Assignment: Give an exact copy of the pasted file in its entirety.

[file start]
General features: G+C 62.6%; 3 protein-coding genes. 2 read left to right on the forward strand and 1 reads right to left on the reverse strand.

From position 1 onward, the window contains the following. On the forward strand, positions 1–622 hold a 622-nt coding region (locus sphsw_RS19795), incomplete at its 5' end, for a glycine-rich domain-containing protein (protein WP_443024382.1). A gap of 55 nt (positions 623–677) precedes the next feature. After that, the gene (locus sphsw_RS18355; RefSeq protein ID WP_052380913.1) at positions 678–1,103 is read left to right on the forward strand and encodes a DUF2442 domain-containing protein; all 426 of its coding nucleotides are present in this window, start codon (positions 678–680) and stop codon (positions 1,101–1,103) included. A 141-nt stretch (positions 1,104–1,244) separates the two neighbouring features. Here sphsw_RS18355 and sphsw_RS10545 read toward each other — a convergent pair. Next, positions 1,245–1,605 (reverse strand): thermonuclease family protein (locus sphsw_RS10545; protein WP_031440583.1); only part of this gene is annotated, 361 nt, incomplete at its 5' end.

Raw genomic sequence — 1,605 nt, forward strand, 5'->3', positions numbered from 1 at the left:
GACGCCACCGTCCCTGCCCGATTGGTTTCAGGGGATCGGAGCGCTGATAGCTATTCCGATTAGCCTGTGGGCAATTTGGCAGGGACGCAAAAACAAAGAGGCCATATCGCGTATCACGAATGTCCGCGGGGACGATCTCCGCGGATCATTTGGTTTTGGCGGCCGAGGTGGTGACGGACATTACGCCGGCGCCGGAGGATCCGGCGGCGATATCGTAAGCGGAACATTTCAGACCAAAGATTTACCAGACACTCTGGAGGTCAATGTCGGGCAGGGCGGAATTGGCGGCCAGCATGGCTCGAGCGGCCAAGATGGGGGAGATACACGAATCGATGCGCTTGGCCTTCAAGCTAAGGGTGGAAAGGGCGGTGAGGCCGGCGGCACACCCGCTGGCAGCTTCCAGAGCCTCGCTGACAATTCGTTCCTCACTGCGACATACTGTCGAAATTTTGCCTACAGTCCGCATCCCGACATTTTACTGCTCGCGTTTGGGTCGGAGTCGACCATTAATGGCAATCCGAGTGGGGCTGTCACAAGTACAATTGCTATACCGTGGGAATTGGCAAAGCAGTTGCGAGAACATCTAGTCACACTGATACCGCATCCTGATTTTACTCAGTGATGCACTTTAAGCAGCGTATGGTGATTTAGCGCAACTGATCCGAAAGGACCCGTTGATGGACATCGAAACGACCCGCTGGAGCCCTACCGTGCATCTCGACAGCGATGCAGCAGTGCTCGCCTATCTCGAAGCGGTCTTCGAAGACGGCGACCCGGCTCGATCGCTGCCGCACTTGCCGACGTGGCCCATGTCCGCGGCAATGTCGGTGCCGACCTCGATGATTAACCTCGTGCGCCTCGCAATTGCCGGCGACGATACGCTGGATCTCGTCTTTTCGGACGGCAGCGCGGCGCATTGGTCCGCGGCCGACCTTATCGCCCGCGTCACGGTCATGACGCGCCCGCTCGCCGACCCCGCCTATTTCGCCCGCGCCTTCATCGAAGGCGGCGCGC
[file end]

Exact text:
General features: G+C 62.6%; 3 protein-coding genes. 2 read left to right on the forward strand and 1 reads right to left on the reverse strand.

From position 1 onward, the window contains the following. On the forward strand, positions 1–622 hold a 622-nt coding region (locus sphsw_RS19795), incomplete at its 5' end, for a glycine-rich domain-containing protein (protein WP_443024382.1). A gap of 55 nt (positions 623–677) precedes the next feature. After that, the gene (locus sphsw_RS18355; RefSeq protein ID WP_052380913.1) at positions 678–1,103 is read left to right on the forward strand and encodes a DUF2442 domain-containing protein; all 426 of its coding nucleotides are present in this window, start codon (positions 678–680) and stop codon (positions 1,101–1,103) included. A 141-nt stretch (positions 1,104–1,244) separates the two neighbouring features. Here sphsw_RS18355 and sphsw_RS10545 read toward each other — a convergent pair. Next, positions 1,245–1,605 (reverse strand): thermonuclease family protein (locus sphsw_RS10545; protein WP_031440583.1); only part of this gene is annotated, 361 nt, incomplete at its 5' end.

Raw genomic sequence — 1,605 nt, forward strand, 5'->3', positions numbered from 1 at the left:
GACGCCACCGTCCCTGCCCGATTGGTTTCAGGGGATCGGAGCGCTGATAGCTATTCCGATTAGCCTGTGGGCAATTTGGCAGGGACGCAAAAACAAAGAGGCCATATCGCGTATCACGAATGTCCGCGGGGACGATCTCCGCGGATCATTTGGTTTTGGCGGCCGAGGTGGTGACGGACATTACGCCGGCGCCGGAGGATCCGGCGGCGATATCGTAAGCGGAACATTTCAGACCAAAGATTTACCAGACACTCTGGAGGTCAATGTCGGGCAGGGCGGAATTGGCGGCCAGCATGGCTCGAGCGGCCAAGATGGGGGAGATACACGAATCGATGCGCTTGGCCTTCAAGCTAAGGGTGGAAAGGGCGGTGAGGCCGGCGGCACACCCGCTGGCAGCTTCCAGAGCCTCGCTGACAATTCGTTCCTCACTGCGACATACTGTCGAAATTTTGCCTACAGTCCGCATCCCGACATTTTACTGCTCGCGTTTGGGTCGGAGTCGACCATTAATGGCAATCCGAGTGGGGCTGTCACAAGTACAATTGCTATACCGTGGGAATTGGCAAAGCAGTTGCGAGAACATCTAGTCACACTGATACCGCATCCTGATTTTACTCAGTGATGCACTTTAAGCAGCGTATGGTGATTTAGCGCAACTGATCCGAAAGGACCCGTTGATGGACATCGAAACGACCCGCTGGAGCCCTACCGTGCATCTCGACAGCGATGCAGCAGTGCTCGCCTATCTCGAAGCGGTCTTCGAAGACGGCGACCCGGCTCGATCGCTGCCGCACTTGCCGACGTGGCCCATGTCCGCGGCAATGTCGGTGCCGACCTCGATGATTAACCTCGTGCGCCTCGCAATTGCCGGCGACGATACGCTGGATCTCGTCTTTTCGGACGGCAGCGCGGCGCATTGGTCCGCGGCCGACCTTATCGCCCGCGTCACGGTCATGACGCGCCCGCTCGCCGACCCCGCCTATTTCGCCCGCGCCTTCATCGAAGGCGGCGCGC